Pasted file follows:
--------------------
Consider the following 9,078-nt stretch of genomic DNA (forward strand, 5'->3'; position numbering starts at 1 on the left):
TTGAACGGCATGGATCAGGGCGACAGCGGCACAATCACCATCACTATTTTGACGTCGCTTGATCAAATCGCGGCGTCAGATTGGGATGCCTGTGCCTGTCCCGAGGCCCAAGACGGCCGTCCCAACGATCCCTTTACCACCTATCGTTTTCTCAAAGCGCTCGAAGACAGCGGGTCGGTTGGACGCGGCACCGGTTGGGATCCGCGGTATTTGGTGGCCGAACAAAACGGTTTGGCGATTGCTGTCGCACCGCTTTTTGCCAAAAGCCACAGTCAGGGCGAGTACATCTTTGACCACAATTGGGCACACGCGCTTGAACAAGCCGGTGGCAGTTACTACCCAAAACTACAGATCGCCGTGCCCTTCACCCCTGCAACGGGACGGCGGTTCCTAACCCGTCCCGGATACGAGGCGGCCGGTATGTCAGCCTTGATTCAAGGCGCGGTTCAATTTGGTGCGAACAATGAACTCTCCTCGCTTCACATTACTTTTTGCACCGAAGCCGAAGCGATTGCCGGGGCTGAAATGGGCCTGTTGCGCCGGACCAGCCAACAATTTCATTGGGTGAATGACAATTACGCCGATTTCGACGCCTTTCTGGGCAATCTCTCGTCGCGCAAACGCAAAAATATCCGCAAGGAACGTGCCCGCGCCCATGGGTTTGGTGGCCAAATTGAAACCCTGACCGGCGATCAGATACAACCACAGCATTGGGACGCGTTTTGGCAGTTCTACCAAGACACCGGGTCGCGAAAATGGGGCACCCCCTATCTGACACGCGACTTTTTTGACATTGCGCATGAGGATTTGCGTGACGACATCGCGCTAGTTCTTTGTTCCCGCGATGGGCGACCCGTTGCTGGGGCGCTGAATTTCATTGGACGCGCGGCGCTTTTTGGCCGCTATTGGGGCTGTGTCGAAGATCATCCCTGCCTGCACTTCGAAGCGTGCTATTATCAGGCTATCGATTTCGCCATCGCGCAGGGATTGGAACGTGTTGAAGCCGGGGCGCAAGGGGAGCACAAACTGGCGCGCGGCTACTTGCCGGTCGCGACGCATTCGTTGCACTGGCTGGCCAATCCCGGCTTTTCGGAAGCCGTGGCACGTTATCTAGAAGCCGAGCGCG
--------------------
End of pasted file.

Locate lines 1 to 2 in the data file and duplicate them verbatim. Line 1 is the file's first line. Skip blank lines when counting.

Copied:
Consider the following 9,078-nt stretch of genomic DNA (forward strand, 5'->3'; position numbering starts at 1 on the left):
TTGAACGGCATGGATCAGGGCGACAGCGGCACAATCACCATCACTATTTTGACGTCGCTTGATCAAATCGCGGCGTCAGATTGGGATGCCTGTGCCTGTCCCGAGGCCCAAGACGGCCGTCCCAACGATCCCTTTACCACCTATCGTTTTCTCAAAGCGCTCGAAGACAGCGGGTCGGTTGGACGCGGCACCGGTTGGGATCCGCGGTATTTGGTGGCCGAACAAAACGGTTTGGCGATTGCTGTCGCACCGCTTTTTGCCAAAAGCCACAGTCAGGGCGAGTACATCTTTGACCACAATTGGGCACACGCGCTTGAACAAGCCGGTGGCAGTTACTACCCAAAACTACAGATCGCCGTGCCCTTCACCCCTGCAACGGGACGGCGGTTCCTAACCCGTCCCGGATACGAGGCGGCCGGTATGTCAGCCTTGATTCAAGGCGCGGTTCAATTTGGTGCGAACAATGAACTCTCCTCGCTTCACATTACTTTTTGCACCGAAGCCGAAGCGATTGCCGGGGCTGAAATGGGCCTGTTGCGCCGGACCAGCCAACAATTTCATTGGGTGAATGACAATTACGCCGATTTCGACGCCTTTCTGGGCAATCTCTCGTCGCGCAAACGCAAAAATATCCGCAAGGAACGTGCCCGCGCCCATGGGTTTGGTGGCCAAATTGAAACCCTGACCGGCGATCAGATACAACCACAGCATTGGGACGCGTTTTGGCAGTTCTACCAAGACACCGGGTCGCGAAAATGGGGCACCCCCTATCTGACACGCGACTTTTTTGACATTGCGCATGAGGATTTGCGTGACGACATCGCGCTAGTTCTTTGTTCCCGCGATGGGCGACCCGTTGCTGGGGCGCTGAATTTCATTGGACGCGCGGCGCTTTTTGGCCGCTATTGGGGCTGTGTCGAAGATCATCCCTGCCTGCACTTCGAAGCGTGCTATTATCAGGCTATCGATTTCGCCATCGCGCAGGGATTGGAACGTGTTGAAGCCGGGGCGCAAGGGGAGCACAAACTGGCGCGCGGCTACTTGCCGGTCGCGACGCATTCGTTGCACTGGCTGGCCAATCCCGGCTTTTCGGAAGCCGTGGCACGTTATCTAGAAGCCGAGCGCG